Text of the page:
Stitz-Zeager_College_Algebra_e-book

# Ultimately we are after the speed of the river so

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Unformatted text preview: row, then det(A ) = det(A) • If A has two identical rows, or a row consisting of all 0’s, then det(A) = 0. • If A is upper or lower triangular,a then det(A) is the product of the entries on the main diagonal.b • If B is an n × n matrix, then det(AB ) = det(A) det(B ). • det (An ) = det(A)n for all natural numbers n. • A is invertible if and only if det(A) = 0. In this case, det A−1 = a b 1 . det(A) See Exercise 5 in 8.3. See page 483 in Section 8.3. Unfortunately, while we can easily demonstrate the results in Theorem 8.7, the proofs of most of these properties are beyond the scope of this text. We could prove these properties for generic 2 × 2 or even 3 × 3 matrices by brute force computation, but this manner of proof belies the elegance and 8.5 Determinants and Cramer’s Rule 511 symmetry of the determinant. We will prove what few properties we can after we have developed some more tools such as the Principle of Mathematical Induction in Section 9.3.2 For the moment, let us demonstrate some of the properties listed in Theorem 8.7 on the ma...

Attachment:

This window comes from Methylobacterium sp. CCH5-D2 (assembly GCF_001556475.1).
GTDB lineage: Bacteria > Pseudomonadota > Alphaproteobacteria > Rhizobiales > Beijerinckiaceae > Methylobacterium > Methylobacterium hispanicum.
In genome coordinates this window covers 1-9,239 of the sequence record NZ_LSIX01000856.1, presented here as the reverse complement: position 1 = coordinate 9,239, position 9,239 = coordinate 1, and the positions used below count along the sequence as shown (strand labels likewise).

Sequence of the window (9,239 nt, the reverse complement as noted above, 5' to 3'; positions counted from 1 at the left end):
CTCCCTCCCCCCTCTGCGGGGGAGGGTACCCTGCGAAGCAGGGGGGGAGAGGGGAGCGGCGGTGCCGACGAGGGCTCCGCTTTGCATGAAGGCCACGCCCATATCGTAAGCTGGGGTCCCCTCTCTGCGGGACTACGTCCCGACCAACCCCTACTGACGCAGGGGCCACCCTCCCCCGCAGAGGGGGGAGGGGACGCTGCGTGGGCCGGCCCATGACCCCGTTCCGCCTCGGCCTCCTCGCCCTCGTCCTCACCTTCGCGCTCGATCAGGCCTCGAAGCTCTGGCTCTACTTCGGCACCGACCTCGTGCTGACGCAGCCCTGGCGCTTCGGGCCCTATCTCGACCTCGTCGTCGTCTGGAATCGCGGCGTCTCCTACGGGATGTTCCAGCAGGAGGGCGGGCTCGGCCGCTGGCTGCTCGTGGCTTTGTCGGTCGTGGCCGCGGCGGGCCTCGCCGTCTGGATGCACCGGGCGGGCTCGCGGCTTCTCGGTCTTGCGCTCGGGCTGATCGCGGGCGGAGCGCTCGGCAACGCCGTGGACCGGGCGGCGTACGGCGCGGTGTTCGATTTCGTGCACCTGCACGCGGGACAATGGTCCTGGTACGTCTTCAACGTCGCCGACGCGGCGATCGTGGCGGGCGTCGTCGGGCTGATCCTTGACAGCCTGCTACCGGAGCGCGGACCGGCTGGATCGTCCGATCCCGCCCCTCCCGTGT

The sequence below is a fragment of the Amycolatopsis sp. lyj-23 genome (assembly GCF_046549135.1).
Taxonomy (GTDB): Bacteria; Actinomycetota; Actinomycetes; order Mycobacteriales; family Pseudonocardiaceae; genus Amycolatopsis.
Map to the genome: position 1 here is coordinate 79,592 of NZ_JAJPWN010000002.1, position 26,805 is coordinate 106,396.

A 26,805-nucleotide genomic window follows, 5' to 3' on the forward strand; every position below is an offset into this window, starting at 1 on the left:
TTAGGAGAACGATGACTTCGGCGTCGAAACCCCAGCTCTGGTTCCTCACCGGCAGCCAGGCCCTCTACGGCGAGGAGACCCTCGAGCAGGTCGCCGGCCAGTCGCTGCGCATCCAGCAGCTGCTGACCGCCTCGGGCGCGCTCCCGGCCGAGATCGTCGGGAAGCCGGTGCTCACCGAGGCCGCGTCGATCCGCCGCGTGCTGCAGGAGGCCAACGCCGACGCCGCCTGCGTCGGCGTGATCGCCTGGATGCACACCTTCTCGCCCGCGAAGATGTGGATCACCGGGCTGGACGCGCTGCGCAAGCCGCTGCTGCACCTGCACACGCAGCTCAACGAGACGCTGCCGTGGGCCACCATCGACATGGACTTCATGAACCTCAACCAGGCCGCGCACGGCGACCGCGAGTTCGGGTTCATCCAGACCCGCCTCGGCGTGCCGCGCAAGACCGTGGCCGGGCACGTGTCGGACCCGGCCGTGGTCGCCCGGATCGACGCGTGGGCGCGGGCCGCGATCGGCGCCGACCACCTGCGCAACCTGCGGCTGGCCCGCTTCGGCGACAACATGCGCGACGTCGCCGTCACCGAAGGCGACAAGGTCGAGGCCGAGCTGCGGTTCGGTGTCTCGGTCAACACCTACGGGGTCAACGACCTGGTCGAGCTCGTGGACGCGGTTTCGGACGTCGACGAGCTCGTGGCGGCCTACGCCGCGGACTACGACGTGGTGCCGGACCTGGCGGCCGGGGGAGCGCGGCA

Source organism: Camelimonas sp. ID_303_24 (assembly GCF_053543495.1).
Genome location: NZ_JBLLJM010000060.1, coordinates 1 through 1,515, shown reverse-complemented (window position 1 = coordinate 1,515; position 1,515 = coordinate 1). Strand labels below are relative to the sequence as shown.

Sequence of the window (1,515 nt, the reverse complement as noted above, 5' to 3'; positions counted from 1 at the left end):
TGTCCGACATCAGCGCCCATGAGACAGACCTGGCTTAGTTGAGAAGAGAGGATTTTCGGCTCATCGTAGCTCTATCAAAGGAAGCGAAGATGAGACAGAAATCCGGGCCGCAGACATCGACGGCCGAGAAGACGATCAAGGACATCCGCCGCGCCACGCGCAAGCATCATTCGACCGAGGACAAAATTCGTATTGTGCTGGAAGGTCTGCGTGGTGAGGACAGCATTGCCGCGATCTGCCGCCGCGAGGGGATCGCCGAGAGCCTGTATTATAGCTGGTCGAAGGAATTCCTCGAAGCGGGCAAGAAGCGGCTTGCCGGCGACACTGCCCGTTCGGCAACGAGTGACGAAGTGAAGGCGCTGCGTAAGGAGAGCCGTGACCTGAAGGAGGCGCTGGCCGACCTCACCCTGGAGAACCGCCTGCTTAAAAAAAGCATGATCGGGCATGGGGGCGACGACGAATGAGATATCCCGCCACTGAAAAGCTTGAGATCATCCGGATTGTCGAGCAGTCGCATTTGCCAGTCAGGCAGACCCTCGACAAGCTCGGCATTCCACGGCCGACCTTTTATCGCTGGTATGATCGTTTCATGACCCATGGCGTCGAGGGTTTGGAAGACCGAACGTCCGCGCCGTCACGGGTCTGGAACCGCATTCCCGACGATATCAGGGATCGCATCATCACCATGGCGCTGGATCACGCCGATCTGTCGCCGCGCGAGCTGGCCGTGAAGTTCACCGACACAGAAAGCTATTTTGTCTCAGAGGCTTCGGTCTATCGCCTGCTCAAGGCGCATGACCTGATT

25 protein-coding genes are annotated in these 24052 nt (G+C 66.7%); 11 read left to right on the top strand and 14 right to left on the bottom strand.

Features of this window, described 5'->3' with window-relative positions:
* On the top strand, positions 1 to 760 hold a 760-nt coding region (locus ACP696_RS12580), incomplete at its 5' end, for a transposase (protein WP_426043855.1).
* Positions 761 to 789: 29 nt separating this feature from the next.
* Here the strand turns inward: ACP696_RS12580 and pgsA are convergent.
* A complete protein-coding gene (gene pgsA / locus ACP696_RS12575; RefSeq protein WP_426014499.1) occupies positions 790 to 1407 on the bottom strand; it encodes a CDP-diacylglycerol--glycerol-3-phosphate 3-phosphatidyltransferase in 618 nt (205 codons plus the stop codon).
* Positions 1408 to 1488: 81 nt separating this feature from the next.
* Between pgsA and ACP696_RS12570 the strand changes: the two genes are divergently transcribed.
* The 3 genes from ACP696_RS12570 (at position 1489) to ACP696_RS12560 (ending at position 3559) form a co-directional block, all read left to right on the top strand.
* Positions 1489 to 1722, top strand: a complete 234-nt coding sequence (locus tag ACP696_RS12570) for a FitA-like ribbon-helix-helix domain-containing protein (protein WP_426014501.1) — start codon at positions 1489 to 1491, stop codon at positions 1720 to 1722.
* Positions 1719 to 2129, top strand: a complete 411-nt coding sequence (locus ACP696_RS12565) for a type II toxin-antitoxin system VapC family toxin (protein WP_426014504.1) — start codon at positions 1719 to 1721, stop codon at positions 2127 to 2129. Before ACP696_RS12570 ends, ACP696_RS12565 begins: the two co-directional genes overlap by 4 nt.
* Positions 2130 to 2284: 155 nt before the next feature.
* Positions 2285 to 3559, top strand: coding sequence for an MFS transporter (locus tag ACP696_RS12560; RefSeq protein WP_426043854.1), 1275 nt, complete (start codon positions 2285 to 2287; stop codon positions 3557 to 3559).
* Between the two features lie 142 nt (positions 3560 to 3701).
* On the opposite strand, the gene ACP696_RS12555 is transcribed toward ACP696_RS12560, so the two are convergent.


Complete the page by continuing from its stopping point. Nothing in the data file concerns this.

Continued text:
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## This note was uploaded on 05/03/2013 for the course MATH Algebra taught by Professor Wong during the Fall '13 term at Chicago Academy High School.

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